The increasing participation in higher education has been a defining feature of recent decades in Ireland. In the mid- 1960s, only about 5% of the Leaving Certificate cohort went to university or other third-level college. Today, more than two thirds of the cohort go on to higher education. So, from being a marginal, albeit elite, option up to the 1960s, higher education participation has now become the norm for school leavers and the phenomenon of higher education has emerged as a key national policy domain.
The regional technical colleges, first established in the early 1970s with World Bank support, emerged as a key plank of national policy in extending higher education access. As is often the case with public policy in Ireland, new departures can get ambivalent receptions from their creators and be embraced with a certain reluctance by the policy makers. As such, they were established as sub-degree providers within the then VEC structures.
"Ultimately, the Hunt Report of 2011, which set out a national strategy for higher education to 2030, would acknowledge the evolution of the sector by proposing the establishment of a number of technological universities in Ireland through the coalescence of various IOTs."
Over time, it is probably true to say that the RTCs had been on a gradual trajectory of development which meant they grew to look increasingly like universities. In the 1990s, the RTCs came to be elevated to institutes of technology. These would ultimately gain delegated degree awarding powers. A wider academic programme, which included areas like social care, health, sport and nursing, was introduced to supplement the traditional science, engineering and business disciplines. The research agenda would grow and the regulatory structure would move from the Department of Education to the HEA.
Ultimately, the Hunt Report of 2011, which set out a national strategy for higher education to 2030, would acknowledge the evolution of the sector by proposing the establishment of a number of technological universities in Ireland through the coalescence of various IOTs. The Technological Universities Act (2018) provided the enabling legislation for this next evolutionary stage and set down the criteria for designation as a TU.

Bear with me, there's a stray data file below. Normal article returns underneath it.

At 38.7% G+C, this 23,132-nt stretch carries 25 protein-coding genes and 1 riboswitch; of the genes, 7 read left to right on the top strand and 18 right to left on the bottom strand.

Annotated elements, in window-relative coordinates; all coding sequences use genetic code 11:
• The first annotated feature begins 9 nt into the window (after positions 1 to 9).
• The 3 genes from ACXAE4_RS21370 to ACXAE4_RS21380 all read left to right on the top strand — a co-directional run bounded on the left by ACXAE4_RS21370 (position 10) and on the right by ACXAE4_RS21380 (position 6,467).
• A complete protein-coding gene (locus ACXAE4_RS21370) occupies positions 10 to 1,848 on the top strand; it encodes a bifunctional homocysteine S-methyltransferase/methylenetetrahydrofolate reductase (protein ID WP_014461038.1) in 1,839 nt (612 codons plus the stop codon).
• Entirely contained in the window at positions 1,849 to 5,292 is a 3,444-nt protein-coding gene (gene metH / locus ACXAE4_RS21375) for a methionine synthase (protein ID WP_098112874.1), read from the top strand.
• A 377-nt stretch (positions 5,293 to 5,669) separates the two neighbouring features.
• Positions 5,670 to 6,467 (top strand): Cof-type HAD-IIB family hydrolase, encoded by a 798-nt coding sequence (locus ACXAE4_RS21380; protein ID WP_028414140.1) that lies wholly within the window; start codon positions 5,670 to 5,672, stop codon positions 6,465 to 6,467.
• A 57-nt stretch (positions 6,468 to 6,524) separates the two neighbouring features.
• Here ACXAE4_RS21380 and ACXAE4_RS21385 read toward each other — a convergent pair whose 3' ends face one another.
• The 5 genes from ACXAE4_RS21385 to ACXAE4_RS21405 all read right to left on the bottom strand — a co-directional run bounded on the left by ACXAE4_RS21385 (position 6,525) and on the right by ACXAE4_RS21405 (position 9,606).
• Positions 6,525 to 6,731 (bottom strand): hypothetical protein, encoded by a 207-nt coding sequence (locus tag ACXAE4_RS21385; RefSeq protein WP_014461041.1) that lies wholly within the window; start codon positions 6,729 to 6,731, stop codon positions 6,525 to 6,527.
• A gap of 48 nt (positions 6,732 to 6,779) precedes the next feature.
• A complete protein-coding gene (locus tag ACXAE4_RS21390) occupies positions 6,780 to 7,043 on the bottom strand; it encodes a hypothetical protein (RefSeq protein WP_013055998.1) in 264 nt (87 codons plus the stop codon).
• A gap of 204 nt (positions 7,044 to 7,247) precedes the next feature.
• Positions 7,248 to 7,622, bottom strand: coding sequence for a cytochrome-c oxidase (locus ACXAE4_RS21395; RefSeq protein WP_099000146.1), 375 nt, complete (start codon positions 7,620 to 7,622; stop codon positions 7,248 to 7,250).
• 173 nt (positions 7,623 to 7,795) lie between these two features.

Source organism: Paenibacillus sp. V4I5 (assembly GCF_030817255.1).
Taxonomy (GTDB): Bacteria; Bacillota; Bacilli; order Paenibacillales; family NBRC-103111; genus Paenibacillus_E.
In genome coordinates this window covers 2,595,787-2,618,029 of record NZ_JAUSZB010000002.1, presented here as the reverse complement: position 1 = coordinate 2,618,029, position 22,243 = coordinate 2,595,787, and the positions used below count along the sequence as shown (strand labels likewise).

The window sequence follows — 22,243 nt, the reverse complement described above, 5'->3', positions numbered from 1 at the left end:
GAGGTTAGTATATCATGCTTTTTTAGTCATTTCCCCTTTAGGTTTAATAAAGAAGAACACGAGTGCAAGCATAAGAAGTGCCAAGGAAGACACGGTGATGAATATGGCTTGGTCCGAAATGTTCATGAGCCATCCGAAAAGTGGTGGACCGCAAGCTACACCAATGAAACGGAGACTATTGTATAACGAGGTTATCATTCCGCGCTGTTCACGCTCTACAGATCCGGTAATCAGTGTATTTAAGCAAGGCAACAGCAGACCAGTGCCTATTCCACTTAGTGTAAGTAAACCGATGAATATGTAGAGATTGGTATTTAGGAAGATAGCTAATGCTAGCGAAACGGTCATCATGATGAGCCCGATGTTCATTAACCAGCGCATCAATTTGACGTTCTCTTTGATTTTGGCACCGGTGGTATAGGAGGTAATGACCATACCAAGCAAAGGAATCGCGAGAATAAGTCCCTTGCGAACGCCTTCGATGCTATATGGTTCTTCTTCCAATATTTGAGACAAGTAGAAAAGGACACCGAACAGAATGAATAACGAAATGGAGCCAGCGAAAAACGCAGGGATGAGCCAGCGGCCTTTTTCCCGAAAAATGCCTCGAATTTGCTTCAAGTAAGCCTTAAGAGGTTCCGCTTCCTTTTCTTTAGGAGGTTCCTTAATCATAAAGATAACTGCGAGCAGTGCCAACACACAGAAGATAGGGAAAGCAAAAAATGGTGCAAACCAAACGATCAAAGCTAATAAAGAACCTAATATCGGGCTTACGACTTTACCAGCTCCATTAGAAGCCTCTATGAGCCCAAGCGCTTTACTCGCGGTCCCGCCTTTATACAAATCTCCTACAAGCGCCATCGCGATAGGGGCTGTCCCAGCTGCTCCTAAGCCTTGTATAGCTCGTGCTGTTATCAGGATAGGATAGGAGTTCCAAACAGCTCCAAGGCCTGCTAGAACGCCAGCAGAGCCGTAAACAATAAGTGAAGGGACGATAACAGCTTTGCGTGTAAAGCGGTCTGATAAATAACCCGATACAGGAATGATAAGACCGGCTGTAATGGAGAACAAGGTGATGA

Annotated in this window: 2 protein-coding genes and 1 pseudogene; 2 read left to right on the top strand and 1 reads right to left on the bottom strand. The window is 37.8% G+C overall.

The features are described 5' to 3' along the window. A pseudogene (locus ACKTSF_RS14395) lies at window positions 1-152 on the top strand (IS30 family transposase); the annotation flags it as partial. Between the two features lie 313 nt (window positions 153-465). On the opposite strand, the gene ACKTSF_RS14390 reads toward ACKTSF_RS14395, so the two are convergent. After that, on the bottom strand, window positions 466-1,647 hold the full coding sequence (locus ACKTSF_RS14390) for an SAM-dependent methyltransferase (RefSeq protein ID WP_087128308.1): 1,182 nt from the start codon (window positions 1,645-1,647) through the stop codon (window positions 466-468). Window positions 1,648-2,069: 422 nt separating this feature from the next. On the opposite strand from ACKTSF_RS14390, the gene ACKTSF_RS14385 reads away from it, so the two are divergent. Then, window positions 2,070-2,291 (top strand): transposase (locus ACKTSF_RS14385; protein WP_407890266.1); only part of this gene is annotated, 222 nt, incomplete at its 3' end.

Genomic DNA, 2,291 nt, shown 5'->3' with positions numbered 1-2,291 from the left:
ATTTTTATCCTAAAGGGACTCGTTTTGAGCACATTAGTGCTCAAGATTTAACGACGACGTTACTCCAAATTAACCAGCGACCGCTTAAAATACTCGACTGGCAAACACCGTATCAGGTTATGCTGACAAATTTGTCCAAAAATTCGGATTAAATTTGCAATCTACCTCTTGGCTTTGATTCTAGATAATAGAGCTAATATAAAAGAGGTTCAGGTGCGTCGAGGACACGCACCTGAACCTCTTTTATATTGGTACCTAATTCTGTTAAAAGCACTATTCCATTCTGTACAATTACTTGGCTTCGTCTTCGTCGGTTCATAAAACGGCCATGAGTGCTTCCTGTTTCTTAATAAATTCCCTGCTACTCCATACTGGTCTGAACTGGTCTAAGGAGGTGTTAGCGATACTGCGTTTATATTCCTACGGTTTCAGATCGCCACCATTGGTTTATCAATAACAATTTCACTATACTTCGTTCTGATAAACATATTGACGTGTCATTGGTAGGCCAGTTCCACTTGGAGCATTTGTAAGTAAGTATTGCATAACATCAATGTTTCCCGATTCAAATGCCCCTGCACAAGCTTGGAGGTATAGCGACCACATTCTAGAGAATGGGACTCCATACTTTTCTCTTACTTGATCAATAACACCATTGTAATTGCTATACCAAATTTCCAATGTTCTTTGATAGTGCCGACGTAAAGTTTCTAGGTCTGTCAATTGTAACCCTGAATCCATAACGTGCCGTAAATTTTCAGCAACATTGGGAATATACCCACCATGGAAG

TU Dublin, formed from DIT, IT Tallaght and IT Blanchardstown, was the country’s first TU. The decision to designate it was announced in July 2018, just four months after the passage of the legislation through the houses of the Oireachtas and three months after the submission of the application for designation. The new unitary institution became a legal entity on 1 January 2019. On 1 January 2021, it is intended that the Munster Technological University will come into being. It is envisaged that the AIT - LIT Consortium will be the third such university to come into existence on 1 September 2021.
Transformational organisation change of the scale necessary to make a successful application as a TU involves winning the minds and hearts of all concerned. To be successful it must be a coalition not only of the willing but of the enthusiastic. Staff in particular must experience the process as inclusive, engaged and transparent where they are involved not only by knowing what is underway but in shaping what is underway. Students must also be involved and consulted.
In this process in AIT – LIT, a comprehensive structure for staff and student input has been developed and an ongoing communication process has been rolled out. This has included the establishment of two joint staff steering groups - the Academic Steering Group and the Professional Services Steering Group, two IR fora involving the TUI and the Professional Management and Services Unions from both institutions, multiple joint working groups and an online staff survey conducted in May and June last. A similar survey was conducted with students. All of this activity was conducted in the middle of a pandemic in which almost all of the many meetings were conducted remotely, and during which staff had many other issues and challenges to deal with.
On the adage that there is never enough communication, this website will keep staff, students and external stakeholders updated on all aspects of the process as it unfolds, particularly as we approach the point of making the application for designation.
Professor Tom Collins
Project Facilitator, AIT – LIT Consortium